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Crabby but crabtivating: hermit crabs and ocean acidification

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Searching through the intertidal at Tower Beach at low tide. Photo Credit: Kelly Borkowski.

Walking along Tower Beach, you might not realize how many different invertebrates are right below your feet. Giant isopods, small-but-mighty barnacles, common shore crabs, blue mussels, and periwinkle snails.

You pick up what you think is an unsuspecting periwinkle snail, but when you turn the shell over, you find a small bristly claw instead of a slimy muscular foot. You just found a hairy hermit crab!

Otherwise known as Pagurus hirsutiusculus, these hermit crabs are found in intertidal ecosystems from California to Alaska. Fluctuations in conditions, incredible competition and intense predation are just some of the challenges they see on a daily basis in the intertidal zone. It already sounds like these guys have it pretty bad, but there’s more…

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New ocean monitoring indicators: ocean acidification (video)

Ocean Monitoring Indicators (OMIs) are free downloadable trends and data sets covering the past quarter of a century. These are key variables used to track the vital health signs of the ocean and changes in line with climate change. Knowing how much heat is stored in the ocean, the pH of the ocean, how fast the sea levels are rising and sea ice is melting, is essential to understanding the current state and changes in the ocean and climate. This information is critical for assessing and confronting oceanic and atmospheric changes associated with global warming and they can be used by scientists, decision-makers, environmental agencies, the general public, and in measuring our responses to environmental directives. The OMIs expand the Copernicus Marine Service portfolio to provide not only ocean data products but also key reference information on the state of the ocean.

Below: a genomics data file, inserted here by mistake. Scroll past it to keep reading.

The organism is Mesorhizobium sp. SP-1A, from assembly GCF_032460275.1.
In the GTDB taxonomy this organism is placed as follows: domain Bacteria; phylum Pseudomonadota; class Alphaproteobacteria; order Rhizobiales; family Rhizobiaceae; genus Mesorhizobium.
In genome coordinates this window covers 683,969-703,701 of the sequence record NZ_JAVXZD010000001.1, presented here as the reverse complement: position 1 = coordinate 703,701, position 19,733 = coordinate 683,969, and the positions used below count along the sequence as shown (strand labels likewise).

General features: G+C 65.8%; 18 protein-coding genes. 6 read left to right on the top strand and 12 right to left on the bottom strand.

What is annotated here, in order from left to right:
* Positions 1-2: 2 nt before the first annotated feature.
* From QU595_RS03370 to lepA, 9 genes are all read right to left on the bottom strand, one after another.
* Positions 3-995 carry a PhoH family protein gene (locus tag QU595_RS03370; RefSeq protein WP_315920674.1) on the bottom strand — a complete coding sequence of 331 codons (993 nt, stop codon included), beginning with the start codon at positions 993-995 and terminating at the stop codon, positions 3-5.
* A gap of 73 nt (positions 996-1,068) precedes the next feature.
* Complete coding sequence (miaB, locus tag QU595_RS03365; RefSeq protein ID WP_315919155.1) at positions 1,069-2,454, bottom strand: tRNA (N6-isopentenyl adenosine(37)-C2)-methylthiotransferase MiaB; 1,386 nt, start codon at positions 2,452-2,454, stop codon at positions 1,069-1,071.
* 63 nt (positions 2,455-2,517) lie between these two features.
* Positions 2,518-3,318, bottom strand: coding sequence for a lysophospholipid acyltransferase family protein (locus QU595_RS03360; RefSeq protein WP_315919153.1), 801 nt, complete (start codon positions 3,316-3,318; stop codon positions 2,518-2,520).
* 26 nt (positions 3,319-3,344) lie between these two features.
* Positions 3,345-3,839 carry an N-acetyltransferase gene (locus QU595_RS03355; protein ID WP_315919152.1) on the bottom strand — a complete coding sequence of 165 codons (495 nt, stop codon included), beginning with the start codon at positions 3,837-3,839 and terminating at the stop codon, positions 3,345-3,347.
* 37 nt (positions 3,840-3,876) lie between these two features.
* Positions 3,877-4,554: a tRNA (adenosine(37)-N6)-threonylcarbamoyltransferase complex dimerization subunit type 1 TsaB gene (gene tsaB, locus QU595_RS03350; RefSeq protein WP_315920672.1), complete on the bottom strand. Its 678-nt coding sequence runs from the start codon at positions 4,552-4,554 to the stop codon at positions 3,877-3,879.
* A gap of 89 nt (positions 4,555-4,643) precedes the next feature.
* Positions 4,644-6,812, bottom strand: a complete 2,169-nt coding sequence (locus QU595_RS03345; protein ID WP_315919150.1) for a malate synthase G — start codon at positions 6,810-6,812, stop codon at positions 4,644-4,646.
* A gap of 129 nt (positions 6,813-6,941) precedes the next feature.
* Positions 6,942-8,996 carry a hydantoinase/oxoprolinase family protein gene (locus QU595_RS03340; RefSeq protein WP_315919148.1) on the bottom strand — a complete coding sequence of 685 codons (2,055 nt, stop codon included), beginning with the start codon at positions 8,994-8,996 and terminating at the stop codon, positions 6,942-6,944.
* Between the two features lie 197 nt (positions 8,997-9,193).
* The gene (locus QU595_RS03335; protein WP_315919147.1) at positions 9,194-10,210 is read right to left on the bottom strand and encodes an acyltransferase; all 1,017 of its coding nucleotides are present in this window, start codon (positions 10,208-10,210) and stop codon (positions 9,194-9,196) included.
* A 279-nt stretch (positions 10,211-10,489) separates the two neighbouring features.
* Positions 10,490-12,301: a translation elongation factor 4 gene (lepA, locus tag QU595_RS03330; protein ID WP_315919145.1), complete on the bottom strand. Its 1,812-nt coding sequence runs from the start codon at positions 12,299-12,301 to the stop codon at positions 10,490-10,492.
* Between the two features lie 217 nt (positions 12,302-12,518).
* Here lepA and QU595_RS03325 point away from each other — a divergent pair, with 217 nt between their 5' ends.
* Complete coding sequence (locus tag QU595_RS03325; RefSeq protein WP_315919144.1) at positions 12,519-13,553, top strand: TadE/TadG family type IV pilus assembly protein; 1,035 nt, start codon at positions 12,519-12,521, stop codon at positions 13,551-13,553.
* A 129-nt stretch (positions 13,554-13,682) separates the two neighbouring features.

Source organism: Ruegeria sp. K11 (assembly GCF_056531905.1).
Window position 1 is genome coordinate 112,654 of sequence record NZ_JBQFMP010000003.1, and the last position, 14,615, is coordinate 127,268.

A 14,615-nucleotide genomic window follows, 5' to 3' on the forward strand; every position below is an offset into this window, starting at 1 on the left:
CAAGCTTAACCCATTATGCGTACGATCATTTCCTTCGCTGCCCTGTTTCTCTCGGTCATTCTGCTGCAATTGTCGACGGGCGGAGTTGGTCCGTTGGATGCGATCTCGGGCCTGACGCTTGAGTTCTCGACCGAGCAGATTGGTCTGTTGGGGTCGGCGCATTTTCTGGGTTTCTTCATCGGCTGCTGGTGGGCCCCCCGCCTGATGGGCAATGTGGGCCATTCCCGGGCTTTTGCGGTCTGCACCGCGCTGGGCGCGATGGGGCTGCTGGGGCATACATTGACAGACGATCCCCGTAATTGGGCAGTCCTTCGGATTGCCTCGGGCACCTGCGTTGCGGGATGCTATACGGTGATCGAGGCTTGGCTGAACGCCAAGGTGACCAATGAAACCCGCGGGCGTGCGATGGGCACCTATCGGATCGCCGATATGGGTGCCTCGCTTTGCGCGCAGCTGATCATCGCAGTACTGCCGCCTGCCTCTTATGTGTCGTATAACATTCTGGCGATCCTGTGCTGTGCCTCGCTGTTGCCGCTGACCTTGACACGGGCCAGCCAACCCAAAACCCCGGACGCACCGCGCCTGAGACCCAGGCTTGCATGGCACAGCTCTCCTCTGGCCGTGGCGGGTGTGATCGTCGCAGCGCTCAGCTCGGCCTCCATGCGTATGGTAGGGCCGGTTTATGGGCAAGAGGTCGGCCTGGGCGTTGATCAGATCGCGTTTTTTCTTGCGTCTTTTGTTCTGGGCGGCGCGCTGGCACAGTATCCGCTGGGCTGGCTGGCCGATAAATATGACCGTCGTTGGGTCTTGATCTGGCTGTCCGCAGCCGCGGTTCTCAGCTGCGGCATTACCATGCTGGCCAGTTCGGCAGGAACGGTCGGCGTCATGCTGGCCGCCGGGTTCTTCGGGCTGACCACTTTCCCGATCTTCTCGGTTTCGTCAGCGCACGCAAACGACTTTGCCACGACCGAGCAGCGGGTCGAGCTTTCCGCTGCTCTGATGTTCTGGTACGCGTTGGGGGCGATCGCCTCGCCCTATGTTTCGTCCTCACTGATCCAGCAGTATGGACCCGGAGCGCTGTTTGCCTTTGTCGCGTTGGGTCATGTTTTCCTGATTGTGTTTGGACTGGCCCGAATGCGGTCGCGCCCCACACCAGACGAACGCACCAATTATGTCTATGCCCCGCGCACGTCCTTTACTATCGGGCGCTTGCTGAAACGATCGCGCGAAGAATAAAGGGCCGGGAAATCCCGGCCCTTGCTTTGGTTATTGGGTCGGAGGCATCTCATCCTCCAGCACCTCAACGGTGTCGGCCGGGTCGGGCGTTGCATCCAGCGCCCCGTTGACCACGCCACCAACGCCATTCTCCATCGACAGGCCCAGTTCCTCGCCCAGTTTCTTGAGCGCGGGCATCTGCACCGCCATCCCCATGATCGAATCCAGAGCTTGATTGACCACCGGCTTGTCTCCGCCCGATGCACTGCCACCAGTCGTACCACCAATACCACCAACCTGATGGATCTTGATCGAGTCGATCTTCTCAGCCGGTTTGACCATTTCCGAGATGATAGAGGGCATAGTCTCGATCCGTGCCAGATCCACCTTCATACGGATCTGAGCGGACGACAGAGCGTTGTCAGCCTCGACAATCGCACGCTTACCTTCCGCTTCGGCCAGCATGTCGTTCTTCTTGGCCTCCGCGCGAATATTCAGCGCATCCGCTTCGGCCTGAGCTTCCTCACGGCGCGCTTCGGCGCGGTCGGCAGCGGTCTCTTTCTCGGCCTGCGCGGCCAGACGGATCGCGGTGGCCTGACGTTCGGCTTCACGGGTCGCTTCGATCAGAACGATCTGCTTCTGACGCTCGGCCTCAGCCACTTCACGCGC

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You better repeat it: serial ocean acidification experiments on fish early life stages

To detect potential effects of acidification on marine organisms, experimenters most commonly use within-experiment replication, but repeating the experiments themselves is rarely done. While the first approach suffices to detect major CO2 effects, other potentially important responses may get detected and robustly quantified only via serial experimentation. A study by Baumann et al. in Biology Letters comprises a meta-analysis of 20 standard CO2 exposure experiments conducted over six years on Atlantic silverside (Menidia menidia) offspring.